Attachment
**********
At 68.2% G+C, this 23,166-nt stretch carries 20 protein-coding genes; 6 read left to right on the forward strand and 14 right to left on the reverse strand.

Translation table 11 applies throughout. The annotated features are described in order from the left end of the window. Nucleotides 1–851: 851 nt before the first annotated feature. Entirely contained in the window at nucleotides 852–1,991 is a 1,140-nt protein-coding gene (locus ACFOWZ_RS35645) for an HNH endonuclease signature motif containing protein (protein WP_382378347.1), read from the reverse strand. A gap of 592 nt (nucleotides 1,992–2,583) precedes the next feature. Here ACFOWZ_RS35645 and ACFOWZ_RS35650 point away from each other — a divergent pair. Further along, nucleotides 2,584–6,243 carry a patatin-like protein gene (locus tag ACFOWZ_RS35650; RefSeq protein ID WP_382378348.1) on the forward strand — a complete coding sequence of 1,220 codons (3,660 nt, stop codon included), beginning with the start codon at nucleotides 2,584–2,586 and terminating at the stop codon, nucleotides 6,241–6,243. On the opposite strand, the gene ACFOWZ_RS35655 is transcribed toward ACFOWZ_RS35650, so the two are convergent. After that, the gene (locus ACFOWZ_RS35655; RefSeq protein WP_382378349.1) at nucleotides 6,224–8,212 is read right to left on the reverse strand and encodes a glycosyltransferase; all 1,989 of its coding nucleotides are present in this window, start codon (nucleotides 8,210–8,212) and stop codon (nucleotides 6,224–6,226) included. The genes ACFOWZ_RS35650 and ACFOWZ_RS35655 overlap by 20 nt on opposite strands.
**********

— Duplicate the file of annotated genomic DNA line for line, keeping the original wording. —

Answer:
At 68.2% G+C, this 23,166-nt stretch carries 20 protein-coding genes; 6 read left to right on the forward strand and 14 right to left on the reverse strand.

Translation table 11 applies throughout. The annotated features are described in order from the left end of the window. Nucleotides 1–851: 851 nt before the first annotated feature. Entirely contained in the window at nucleotides 852–1,991 is a 1,140-nt protein-coding gene (locus ACFOWZ_RS35645) for an HNH endonuclease signature motif containing protein (protein WP_382378347.1), read from the reverse strand. A gap of 592 nt (nucleotides 1,992–2,583) precedes the next feature. Here ACFOWZ_RS35645 and ACFOWZ_RS35650 point away from each other — a divergent pair. Further along, nucleotides 2,584–6,243 carry a patatin-like protein gene (locus tag ACFOWZ_RS35650; RefSeq protein ID WP_382378348.1) on the forward strand — a complete coding sequence of 1,220 codons (3,660 nt, stop codon included), beginning with the start codon at nucleotides 2,584–2,586 and terminating at the stop codon, nucleotides 6,241–6,243. On the opposite strand, the gene ACFOWZ_RS35655 is transcribed toward ACFOWZ_RS35650, so the two are convergent. After that, the gene (locus ACFOWZ_RS35655; RefSeq protein WP_382378349.1) at nucleotides 6,224–8,212 is read right to left on the reverse strand and encodes a glycosyltransferase; all 1,989 of its coding nucleotides are present in this window, start codon (nucleotides 8,210–8,212) and stop codon (nucleotides 6,224–6,226) included. The genes ACFOWZ_RS35650 and ACFOWZ_RS35655 overlap by 20 nt on opposite strands.